This review contains mild spoilers.
It was around this time last year that I began watching Cobra Kai – the sequel series to The Karate Kid films – and what followed was one of the most enjoyable experiences I had watching a piece of entertainment in 2021. Originally produced by YouTube but subsequently picked up by Netflix, the first three seasons of the show reinvigorated the martial arts franchise, taking beloved characters like Johnny Lawrence (William Zabka) and Daniel LaRusso (Ralph Macchio) in intriguing directions as they guide a new generation of students, notably Miguel Diaz (Xolo Maridueña), Robby Keene (Tanner Buchanan) and Daniel’s daughter Samantha (Mary Mouser), through their journeys from novices to championship contenders, culminating in the thrilling episode ‘December 19’ in which the showrunners made three promises to fans for the fourth season. Firstly, the 51st All Valley Karate Tournament in which Daniel, Johnny, and the latter’s former coach John Kreese (Martin Kove)’s dojos would all compete. Secondly, Daniel and Johnny attempting to work together to ensure that their dojos defeat Kreese and his Cobra Kai team. Finally, the return of Terry Silver (Thomas Ian Griffith), one of the main antagonists of The Karate Kid Part III who worked closely with Kreese to torment Daniel in that instalment. In the piece I posted last February in which I gushed about this series, I mentioned that this tournament was the most excited I had ever been for a fictional sporting event, not only in terms of spectacle but because of the high narrative stakes, with Daniel, Johnny, and Kreese agreeing that the losing dojo(s) had to shut down. However, I was also aware that a fifth season had been greenlit, which made me wonder how Cobra Kai could continue to engage viewers beyond this event. Thankfully, Season 4 proves that this show has a long way to go yet.
In spite of all of the hype surrounding the latest All Valley tournament it is not enough to build ten episodes entirely around it, so the showrunners decide to add a few fresh faces to the series. Aside from Terry Silver’s re-emergence, there is a brand-new character in the form of Kenny Payne (Dallas Dupree Young), a new student at West Valley High School whose tense relationship with Daniel’s son Anthony (Griffin Santopietro) forces Mr. Miyagi’s former protégé to confront his youngest child about his sedentary lifestyle as well as reckon with his own parenting methods. Kenny’s appearance also impacts greatly on Robby, who takes the adolescent under his wing having just become a member of Cobra Kai himself. Furthermore, individuals whose position in the overarching storyline seemed to be cemented, particularly Samantha’s fierce rival Tory Nichols (Peyton List), have to interact with other figures who encourage them to take a different approach to certain issues. Cobra Kai has featured plenty of heel turns since its debut in 2018, but very few of them have felt unearned, and this commitment to sincerity from the showrunners is present throughout Season 4.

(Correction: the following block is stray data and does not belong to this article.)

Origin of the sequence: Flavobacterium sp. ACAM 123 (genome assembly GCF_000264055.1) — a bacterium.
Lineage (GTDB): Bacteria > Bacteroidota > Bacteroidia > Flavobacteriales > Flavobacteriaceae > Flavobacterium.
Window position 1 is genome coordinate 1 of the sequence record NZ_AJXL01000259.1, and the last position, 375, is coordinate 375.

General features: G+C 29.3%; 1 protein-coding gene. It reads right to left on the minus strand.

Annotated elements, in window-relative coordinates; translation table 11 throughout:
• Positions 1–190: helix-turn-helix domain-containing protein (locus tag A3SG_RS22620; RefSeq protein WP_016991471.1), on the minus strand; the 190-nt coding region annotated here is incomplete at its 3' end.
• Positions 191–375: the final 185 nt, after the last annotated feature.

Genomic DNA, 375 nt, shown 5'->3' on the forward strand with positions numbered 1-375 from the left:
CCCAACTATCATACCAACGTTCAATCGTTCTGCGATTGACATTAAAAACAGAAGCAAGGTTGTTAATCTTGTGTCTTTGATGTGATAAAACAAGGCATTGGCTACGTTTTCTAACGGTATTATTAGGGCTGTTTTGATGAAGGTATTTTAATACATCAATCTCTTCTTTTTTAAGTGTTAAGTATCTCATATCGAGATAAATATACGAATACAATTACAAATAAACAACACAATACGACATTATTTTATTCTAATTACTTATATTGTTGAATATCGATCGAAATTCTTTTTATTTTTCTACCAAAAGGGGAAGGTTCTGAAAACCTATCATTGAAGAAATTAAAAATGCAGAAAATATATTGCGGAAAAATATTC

The highlight of this string of episodes however is easily Silver. Anyone who has seen The Karate Kid Part III knows how wild of a character he can be, but his opening scenes of this season are far more subdued than one would expect, as he now resides in a beach house having turned his back on teaching karate with Kreese after the events of the third film. He soon realises that the opportunity to relive the glory days is too good to turn down and ends up assisting his fellow Vietnam War veteran in coaching his students. Not only does his reappearance imbue another layer of bitterness between Daniel’s Miyagi-Do and Cobra Kai, but it considerably shakes up the dynamic in the latter, as Silver’s teachings begin to veer further and further away from Kreese’s principles. Two highly charged senseis with a lust for power? It’s as riveting as you would expect.
Season 4 of Cobra Kai is relatively light on action sequences compared to previous instalments, mainly due to the fact that the competing members of the prominent dojos are discouraged from fighting with their potential opponents before the tournament commences, but when the 51st All Valley Championships finally begins it serves a plethora of thrilling set-pieces, with a combination of unexpected match-ups and long-awaited showdowns. The stunt work is the best it has ever been on this show, and a mixture of solid camera work and mostly appropriate use of slow motion ensures that every kick, punch, and takedown is captured in a way that ought to provoke animated responses from viewers. The biggest achievement of this season to me, however, is that my enjoyment of it was not totally dependent on the outcome of this tournament. In fact, I had a strong suspicion of what the eventual result would be about halfway into it. What the showrunners manage to demonstrate is that Johnny and Daniel’s journeys are far from over, evident in their struggles to collaborate with each other when their dojos initially unite, while a few of the younger characters have developed the maturity to consider the effect karate is having on their lives and whether or not they should continue engaging in it. The end of Season 4 leaves many of them in strange situations, which only renders the stakes for the fifth season even higher.
Having waited nearly a year after punching the air in delight at the final scene of ‘December 19’, the fourth season of Cobra Kai further exhibits how well this show balances fun and exquisitely choreographed combat with a multitude of heartfelt moments, recognising that an impressive sporting spectacle carries much more weight if one is emotionally invested in its participants. Furthermore, the writing staff’s ability to add new figures to the ‘Miyagi-Verse’ this late in the game, without detracting from the main players’ arcs, bodes well for the show’s longevity. Season 5 could not come soon enough.